IDA chief executive Martin Shanahan has said that the availability of housing is a constraint, but not a huge one, in foreign companies’ decisions to invest here.
Answering a question at a Shannon Chamber of Commerce lunch at Dromoland Castle on the availability of housing acting as a constraint on companies’ decisions to invest in Ireland Mr Shanahan said: “It is definitely a constraint, there is no question.
“I don’t think it is acting as a huge constraint yet because investors can also look at the data and look at the plans that are envisaged by Government in terms of increasing housing supply,” Mr Shanahan added.
He said that infrastructure, including the availability of energy, remained critical in terms of attracting investment “and from my perspective those issues which are likely to cause us most challenges are around infrastructure”.
Mr Shanahan said that rather than Ireland losing foreign direct investment (FDI), it has seen an increase in FDI since the Government’s decision to sign up to the OECD's framework on tax.
He said the framework "has given us a new level of stability" and a new rate of 15% for companies with revenues over €750m.
“I said at the time that I did not believe that it would not have an impact on the flow of investment
Mr Shanahan said that the outlook for FDI “is reasonable” and that the strong flow of FDI from last year has continued this year.
He said when announcing the IDA mid-year results with Tánaiste Leo Varadkar in the coming weeks: “I expect to be announcing fairly positive figures for the first half of the year and the outlook for the second half looks reasonably positive as well.”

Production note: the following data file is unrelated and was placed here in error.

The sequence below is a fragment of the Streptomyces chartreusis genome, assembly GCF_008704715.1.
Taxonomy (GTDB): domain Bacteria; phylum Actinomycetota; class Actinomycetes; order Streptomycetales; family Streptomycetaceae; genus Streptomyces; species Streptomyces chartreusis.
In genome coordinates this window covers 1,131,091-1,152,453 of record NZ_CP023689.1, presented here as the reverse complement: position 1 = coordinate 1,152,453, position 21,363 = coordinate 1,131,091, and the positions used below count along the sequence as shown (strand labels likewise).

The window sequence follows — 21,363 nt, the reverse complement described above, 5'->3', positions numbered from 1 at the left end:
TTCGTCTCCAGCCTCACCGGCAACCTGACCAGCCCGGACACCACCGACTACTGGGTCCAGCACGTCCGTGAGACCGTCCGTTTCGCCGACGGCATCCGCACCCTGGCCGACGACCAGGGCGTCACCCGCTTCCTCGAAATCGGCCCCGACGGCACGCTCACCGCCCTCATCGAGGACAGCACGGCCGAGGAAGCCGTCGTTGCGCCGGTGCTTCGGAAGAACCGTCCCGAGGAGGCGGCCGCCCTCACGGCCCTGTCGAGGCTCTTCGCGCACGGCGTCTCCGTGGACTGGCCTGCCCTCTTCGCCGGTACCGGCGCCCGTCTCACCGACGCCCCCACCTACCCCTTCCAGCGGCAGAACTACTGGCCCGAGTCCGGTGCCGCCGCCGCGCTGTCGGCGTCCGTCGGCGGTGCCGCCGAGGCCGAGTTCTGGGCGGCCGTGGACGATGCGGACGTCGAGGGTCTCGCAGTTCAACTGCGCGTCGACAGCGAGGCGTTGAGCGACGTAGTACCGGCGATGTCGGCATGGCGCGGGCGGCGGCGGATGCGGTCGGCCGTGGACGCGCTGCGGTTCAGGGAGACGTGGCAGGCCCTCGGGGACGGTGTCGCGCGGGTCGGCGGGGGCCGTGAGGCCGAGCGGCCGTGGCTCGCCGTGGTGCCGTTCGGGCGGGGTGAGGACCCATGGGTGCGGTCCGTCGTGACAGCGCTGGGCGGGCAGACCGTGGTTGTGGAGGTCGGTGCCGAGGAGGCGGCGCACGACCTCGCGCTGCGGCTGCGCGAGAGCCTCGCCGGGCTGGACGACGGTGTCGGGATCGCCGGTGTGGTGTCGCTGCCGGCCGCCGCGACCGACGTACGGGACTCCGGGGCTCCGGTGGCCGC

Mr Shanahan said that FDI has continued to perform in this economy to an extraordinary degree, remarking that “FDI did not miss a beat during the pandemic”.
Mr Shanahan said that the 1,700 FDI companies here “represent a core national asset”.
On the changing operating models of companies due to Covid-19, Mr Shanahan said that it would present opportunities for non-urban areas where regional locations can advertise a very positive work-life balance.
However, he said: “The future of the city though is not over. Just to be clear, there will still be city locations that will prove very attractive and there will be office buildings required for reasons for driving culture, driving training, onboarding staff.”
Mr Shanahan said that talent availability is still the number one consideration for companies deciding to invest here.
He said that it was "one of the reasons that we are winning investment because Ireland looks a little better than other countries because we are so open and welcoming and it is easier frankly to get work permits and visas for Ireland than other locations".